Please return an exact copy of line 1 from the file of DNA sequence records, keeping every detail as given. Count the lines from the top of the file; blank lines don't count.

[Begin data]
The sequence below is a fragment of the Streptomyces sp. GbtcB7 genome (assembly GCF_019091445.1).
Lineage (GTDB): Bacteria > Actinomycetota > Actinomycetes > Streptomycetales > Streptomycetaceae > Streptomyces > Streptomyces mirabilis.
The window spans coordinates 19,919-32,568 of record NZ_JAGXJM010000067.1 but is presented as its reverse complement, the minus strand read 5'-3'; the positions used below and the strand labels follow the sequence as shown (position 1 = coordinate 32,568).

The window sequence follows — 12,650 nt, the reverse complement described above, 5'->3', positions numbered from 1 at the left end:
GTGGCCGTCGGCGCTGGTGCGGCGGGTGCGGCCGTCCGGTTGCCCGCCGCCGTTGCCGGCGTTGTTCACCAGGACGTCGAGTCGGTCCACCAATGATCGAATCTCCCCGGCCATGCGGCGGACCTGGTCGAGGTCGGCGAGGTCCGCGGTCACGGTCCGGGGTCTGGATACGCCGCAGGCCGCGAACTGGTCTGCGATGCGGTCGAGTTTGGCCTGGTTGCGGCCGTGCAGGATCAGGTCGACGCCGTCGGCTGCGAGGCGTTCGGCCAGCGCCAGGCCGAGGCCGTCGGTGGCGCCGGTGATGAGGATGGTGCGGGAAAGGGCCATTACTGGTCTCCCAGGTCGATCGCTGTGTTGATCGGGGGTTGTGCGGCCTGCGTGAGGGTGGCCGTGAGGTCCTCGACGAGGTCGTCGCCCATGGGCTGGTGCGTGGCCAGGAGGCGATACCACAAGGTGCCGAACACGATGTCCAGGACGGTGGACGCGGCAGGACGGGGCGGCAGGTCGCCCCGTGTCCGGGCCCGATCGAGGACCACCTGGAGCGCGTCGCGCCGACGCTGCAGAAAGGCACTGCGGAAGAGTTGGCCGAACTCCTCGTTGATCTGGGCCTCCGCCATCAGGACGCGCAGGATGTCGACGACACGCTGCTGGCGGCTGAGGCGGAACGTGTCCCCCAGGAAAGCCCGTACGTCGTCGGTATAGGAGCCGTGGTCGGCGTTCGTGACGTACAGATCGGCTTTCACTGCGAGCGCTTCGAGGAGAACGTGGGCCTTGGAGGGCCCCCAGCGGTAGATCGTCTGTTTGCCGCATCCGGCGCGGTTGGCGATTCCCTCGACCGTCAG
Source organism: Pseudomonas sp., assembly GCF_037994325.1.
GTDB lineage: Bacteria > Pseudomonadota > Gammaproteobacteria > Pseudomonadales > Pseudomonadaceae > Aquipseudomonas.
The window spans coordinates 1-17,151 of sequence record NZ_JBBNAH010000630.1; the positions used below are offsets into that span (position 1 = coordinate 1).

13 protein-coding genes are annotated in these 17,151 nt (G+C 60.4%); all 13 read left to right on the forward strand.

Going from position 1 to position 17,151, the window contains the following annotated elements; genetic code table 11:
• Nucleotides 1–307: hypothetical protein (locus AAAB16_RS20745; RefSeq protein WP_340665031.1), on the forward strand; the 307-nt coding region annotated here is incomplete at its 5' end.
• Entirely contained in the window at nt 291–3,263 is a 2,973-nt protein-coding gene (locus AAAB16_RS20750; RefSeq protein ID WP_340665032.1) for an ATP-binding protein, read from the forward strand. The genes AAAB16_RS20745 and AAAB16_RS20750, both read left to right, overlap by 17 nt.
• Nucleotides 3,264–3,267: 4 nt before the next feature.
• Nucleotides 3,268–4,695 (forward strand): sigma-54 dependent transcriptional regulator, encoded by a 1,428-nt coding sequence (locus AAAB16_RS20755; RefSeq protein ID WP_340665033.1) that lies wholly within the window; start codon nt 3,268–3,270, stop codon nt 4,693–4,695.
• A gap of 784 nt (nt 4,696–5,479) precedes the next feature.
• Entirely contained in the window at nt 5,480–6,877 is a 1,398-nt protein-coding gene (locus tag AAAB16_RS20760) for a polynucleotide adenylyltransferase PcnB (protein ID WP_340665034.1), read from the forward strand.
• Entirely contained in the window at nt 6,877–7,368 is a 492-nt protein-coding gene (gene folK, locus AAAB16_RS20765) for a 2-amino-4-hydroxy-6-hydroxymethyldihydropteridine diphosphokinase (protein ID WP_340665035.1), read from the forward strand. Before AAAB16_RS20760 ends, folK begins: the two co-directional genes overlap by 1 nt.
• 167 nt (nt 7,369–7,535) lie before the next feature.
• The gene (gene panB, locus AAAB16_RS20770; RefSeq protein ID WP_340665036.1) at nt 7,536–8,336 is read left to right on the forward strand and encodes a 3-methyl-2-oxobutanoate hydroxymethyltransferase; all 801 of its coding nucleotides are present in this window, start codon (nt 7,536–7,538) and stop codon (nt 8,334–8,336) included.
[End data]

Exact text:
The sequence below is a fragment of the Streptomyces sp. GbtcB7 genome (assembly GCF_019091445.1).